It has branches around the world. (China, US, Europe, Singapore?)

Koowheel D3M Electric Longboard is one of the most known China Board in the market.
It has been rebranded multiple times and was sold as Genesis Hellfire & Magneto and other brands.

For a long long time, Koowheel D3M is the first choice when it comes to cheap and powerful electric skateboard that one can buy on Amazon.

And the reason is obvious:

Koowheel’s specs are incredible!

It has 2 hub motors to handle most hills.
It has more speed than most people need.

And although the marketed range (25miles) are HUGELY exaggerated (10miles are what most people get), most people are good with 10 miles.

Plus, it is somewhat water resistant and has SWAPPABLE BATTERY!

The downside of Koowheel is the quality of the board.
It is very hit-or-miss. You can ride your Koowheel to the office every day of a year with no problem, or the board can fail you the second week you get it.

Remote disconnection, loose trucks, locked up wheels, battery problem, and various other issues have been noted.

Koowheel was said to have fixed most of their quality issues early 2017, but problems continue to pop up here and there.

The same story goes with the customer services.
Some customers received good help from Koowheel but more complaints about poor after-sale service.
A number of customers have had their board vanish after they sent it back to Koowheel for repair.

Look,

Koowheel D3M might have been a good buy years-ago.

However, with the choices that we have today in the Eskate market, you shouldn’t have to buy a $600 Koowheel anymore.

Koowheel official site
Koowheel on Amazon
Koowheel on Aliexpress

Benchwheel

Benchwheel is produced by HangZhou Bench Technology Co.
It is a small company founded in 2013.
It claims to be in the market on e-transportation but for now, Benchwheel seems to be their only product.

Benchwheel has a strong presence in Amazon. Although the cheapest way for an international buyer to get it, is from their Alixpress shop.

Benchwheel is the typical “China Board”. Great price with quality issues.

It is the same stories: Bluetooth disconnections, weak trucks, poor built quality, and unreliable customer service.

There are Eskaters who got lucky and have had  ZERO problems with their Benchwheel.
For them, the performance at that price point makes it an awesome purchase.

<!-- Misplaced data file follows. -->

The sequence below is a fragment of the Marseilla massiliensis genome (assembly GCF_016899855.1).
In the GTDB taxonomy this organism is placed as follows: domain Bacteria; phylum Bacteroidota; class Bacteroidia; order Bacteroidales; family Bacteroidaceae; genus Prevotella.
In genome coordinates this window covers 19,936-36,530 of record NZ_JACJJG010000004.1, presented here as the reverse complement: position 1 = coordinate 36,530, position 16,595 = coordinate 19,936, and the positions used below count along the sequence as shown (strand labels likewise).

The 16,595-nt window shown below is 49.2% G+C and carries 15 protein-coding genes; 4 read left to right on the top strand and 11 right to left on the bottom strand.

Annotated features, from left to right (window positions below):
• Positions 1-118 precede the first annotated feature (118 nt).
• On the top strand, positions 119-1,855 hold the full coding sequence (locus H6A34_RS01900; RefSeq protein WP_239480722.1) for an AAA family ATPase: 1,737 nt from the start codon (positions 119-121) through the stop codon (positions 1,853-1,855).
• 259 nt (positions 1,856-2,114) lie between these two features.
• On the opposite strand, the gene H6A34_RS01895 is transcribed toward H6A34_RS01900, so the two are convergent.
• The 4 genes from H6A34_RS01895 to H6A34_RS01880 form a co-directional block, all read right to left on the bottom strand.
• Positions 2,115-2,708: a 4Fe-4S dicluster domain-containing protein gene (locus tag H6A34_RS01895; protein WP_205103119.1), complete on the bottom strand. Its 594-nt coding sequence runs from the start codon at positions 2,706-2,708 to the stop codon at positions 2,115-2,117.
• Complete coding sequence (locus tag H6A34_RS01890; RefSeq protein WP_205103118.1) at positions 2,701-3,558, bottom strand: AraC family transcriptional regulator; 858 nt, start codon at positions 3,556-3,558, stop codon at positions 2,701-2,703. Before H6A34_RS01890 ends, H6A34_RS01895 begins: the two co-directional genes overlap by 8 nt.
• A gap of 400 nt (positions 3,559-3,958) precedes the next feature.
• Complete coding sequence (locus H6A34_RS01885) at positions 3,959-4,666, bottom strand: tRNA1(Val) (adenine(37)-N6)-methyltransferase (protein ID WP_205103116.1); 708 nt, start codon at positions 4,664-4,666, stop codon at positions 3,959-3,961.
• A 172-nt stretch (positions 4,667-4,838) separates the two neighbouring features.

On the flip side, more than a few people have had problems with their boards; got it repaired and still have the board broken down immediately during the next ride.

That would suck.

Bottomline?
Benchwheel is more like a toy than a vehicle. Again, at this day and age, you don’t need to buy a Benchwheel.

I will advise against gambling on a Benchwheel.

Benchwheel official site
Benchwheel on Amazon
Benchwheel on Aliexpress

Backfire/Falcon/Luuov/Melon/Lectric

Backfire has been around for some time, since 2012 I suppose.
Backfire board is manufactured by Shanghai So-Fun or Helloskate.

Being one of the more successful China Boards, it has a lot of clones including Falcon, Luuov, Melon, Lectric, and those unbranded generic electric skateboard that we saw in Facebook groups.

The quality of the board is good enough, but the advertised range is super inflated.
As usual, don’t put too much expectation in the after sale service.

Backfire has been trying to get into the US market by setting up an office in Virginia.

It also has launched a Kickstarter campaign for its Backfire Gen2.
Which is again most likely to be a marketing trick to sell an already available board through “Kickstarter funding” as opposed to getting funding to develop a new board.

All that being said, the early impression of Backfire G2 has actually been very positive.
Good performing board, great specs, great riding feeling – all with a sub $500 price tag.

However, all this would mean nothing if the board has quality issues, something we will only know after the fact.
During my research on Backfire II, I noticed a lot of inconsistencies in the marketing copy throughout different sites. Not exactly helping my confidence in the board.

Backfire is a budget board with great specs. The downside is the unreliability of the customer service and the quality of the board.

It feels like I am repeating myself here.

Update: I have got in touched with a representative from Backfire team. I was informed that they have put on effort trying to upgrade their after-sale service.
They have set up a service center in Richmond, USA and Hamburger, Germany to take care of customer service in the US and Europe. Repairs and service do not need to be done in China anymore.
For international buyers, Backfire China will still be handling all the services.
This could really help,  i’ll be watching.

Backfire official site
Backfire G2 on Kickstarter
Backfire on Amazon (as Falcon) (Third Party)
Backfire on Aliexpress

Maxfind

Maxfind is a product of Shenzhen Maxfind Electronic Co, Ltd. One of the more famous Electric Skateboard brand that you can find in Alibaba.

They make a name for themselves with their first generation electric skateboard Max A and Max B.

It is a rather generic electric skateboard honestly.
Average in all aspect, speed, range,and weight.
It has 2 hub motors to provide enough torque and the inclusion of LED lights is a nice touch.

A sub $550 price tag makes Maxfind A&B the cheapest dual hub motors electric skateboard on the market for a long while, hence, the popularity.

But…
Let’s just say the cheap price comes at the expense of the boards quality and after-sale service.